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Different but Essentially the Same

April 1, 2018

I was in my tenth week of pregnancy when a regular genetic test came back with an unexpected result: our little one was growing with a high probability of having Trisomy 21, or Down syndrome, a genetic condition produced by an extra pair of chromosomes that cause various disorders. 

 
I was in shock. My husband was traveling and I could not talk with him as he was in a different time zone. Fortunately, my mom was visiting and I just hugged her until my tears dried up. I was so afraid, so confused--I did not understand what had gone wrong. When I could breathe again, I decided to call my spiritual master to tell him the news and we had one of the sincerest conversations that we’d ever had. The life that was inside me was the life that my husband and I were looking for and the love that we could feel for her wouldn’t change because of a pair of chromosomes.
 
Maya was our third pregnancy; the two previous ones did not make it. Maya was not a mistake, she was not wrong, we were not wrong, nothing was wrong, and that was the first lesson Maya had in store for us. People are simply different, all of us come with our own pattern of colors and Maya came to this world with hers, to shine in her own way.
 
The day when we finally got to know her, we knew that she was part of our team and we fell in love with her immediately. I think there are no words to describe the feeling of being a mother, but I feel it must be the closest to divine love and I am sure that my love for Maya is no different to any other mother’s love because of her condition. 
 
Maya is now thirteen months old and I can share that it has not always been easy, but I can also say that I don’t know parents who would say they have an easy life; raising kids is not exactly ‘practical’. Besides all regular baby necessities, Maya has some extra activities that we have to organize, such as extra medical check-ups and some therapies that help her with her low muscular tone, but don’t get me wrong, Maya is not sick, she is not taking any medicine because of her condition and she won’t lose her Down syndrome condition at a certain age. Maya is just a kid who advances at her own pace.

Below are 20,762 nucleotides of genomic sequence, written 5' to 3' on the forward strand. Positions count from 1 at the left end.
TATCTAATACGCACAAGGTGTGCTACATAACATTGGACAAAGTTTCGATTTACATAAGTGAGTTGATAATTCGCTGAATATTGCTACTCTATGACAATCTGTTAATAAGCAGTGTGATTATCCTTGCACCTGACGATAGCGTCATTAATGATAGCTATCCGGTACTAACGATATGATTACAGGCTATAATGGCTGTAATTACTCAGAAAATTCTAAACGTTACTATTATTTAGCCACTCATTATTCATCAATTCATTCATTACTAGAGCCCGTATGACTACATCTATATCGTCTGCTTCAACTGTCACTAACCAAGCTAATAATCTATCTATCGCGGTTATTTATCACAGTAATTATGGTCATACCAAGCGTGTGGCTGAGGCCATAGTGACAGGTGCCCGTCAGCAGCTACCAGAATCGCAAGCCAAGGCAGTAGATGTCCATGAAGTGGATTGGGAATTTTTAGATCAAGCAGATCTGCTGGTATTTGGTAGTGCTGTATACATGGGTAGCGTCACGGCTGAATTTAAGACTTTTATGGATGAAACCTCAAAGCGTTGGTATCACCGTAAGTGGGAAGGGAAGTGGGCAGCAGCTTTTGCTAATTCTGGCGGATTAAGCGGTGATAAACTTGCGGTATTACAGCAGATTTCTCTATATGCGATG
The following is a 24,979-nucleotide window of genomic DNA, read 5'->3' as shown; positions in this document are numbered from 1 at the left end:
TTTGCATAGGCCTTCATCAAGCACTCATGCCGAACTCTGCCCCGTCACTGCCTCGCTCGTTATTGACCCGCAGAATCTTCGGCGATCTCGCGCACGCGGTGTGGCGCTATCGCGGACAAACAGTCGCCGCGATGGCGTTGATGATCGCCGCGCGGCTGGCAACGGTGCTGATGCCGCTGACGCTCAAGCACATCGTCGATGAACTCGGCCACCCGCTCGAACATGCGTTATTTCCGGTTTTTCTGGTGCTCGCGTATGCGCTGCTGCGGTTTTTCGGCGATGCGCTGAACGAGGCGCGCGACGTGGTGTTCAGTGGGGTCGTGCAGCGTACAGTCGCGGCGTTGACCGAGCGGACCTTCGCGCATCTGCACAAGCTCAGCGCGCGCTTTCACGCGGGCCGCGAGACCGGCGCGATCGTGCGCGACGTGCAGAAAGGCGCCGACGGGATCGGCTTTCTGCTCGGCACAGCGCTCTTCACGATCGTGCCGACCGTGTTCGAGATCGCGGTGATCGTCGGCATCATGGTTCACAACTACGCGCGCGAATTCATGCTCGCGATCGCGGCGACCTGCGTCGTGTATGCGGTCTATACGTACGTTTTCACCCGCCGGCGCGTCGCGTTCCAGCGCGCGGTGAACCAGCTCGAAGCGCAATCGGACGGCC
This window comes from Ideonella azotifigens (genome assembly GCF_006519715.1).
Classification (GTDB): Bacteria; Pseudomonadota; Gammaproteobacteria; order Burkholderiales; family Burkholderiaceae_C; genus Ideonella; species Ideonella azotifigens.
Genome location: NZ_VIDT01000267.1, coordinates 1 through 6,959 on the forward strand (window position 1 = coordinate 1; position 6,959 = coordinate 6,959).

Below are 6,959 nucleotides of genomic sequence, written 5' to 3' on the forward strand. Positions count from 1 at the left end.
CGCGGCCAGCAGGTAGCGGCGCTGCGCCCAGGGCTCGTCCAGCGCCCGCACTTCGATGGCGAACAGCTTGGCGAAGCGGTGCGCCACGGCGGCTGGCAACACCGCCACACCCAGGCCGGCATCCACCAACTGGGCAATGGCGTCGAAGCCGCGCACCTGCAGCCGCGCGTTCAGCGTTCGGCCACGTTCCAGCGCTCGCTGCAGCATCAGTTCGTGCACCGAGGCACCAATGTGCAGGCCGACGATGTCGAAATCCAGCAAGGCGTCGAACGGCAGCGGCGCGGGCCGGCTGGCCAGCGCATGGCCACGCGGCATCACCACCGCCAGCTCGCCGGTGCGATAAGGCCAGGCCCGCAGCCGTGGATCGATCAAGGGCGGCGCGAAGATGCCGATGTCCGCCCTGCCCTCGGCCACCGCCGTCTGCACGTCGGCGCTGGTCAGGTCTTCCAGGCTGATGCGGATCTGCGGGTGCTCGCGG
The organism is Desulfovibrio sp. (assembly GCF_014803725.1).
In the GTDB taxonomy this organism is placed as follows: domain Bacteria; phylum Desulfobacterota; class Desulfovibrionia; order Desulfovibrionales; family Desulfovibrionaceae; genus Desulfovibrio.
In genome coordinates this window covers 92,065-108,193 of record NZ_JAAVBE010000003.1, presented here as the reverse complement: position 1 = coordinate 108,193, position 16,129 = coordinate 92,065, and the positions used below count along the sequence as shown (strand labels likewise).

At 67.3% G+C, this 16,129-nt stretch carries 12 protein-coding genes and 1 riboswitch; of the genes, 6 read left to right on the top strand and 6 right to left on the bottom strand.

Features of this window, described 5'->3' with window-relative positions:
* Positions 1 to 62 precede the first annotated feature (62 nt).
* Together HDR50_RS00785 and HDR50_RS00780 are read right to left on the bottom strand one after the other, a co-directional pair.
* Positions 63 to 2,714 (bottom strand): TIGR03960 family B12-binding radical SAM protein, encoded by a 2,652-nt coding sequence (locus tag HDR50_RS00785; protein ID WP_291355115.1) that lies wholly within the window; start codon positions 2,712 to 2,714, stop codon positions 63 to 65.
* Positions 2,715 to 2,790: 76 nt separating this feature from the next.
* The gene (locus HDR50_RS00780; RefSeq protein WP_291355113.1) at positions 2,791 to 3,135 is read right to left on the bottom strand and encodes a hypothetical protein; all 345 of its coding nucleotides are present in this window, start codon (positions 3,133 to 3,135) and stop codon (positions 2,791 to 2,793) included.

Maya is the most persistent person that I have ever known, and I love to be witness of that day by day. Due to her muscular tone, she has gotten to her development milestones with a lot of effort but I have seen that she never felt defeated, rather she constantly worked harder. 
 
I think all of us have different challenges in life. Some people want to study for a professional career but instead they first need to work a lot to pay for it; others would like to have a family but they cannot; and some people would love to travel but they have no time for it. Life is becoming easier if we learn how to handle our challenges and tolerate that everyone comes to this world with their challenges specifically to learn how to live with them. This is something both my husband and I learned from our encounter with our daughter.
 
Giovana Santillan
Maya’s mother and social scientist living in Thailand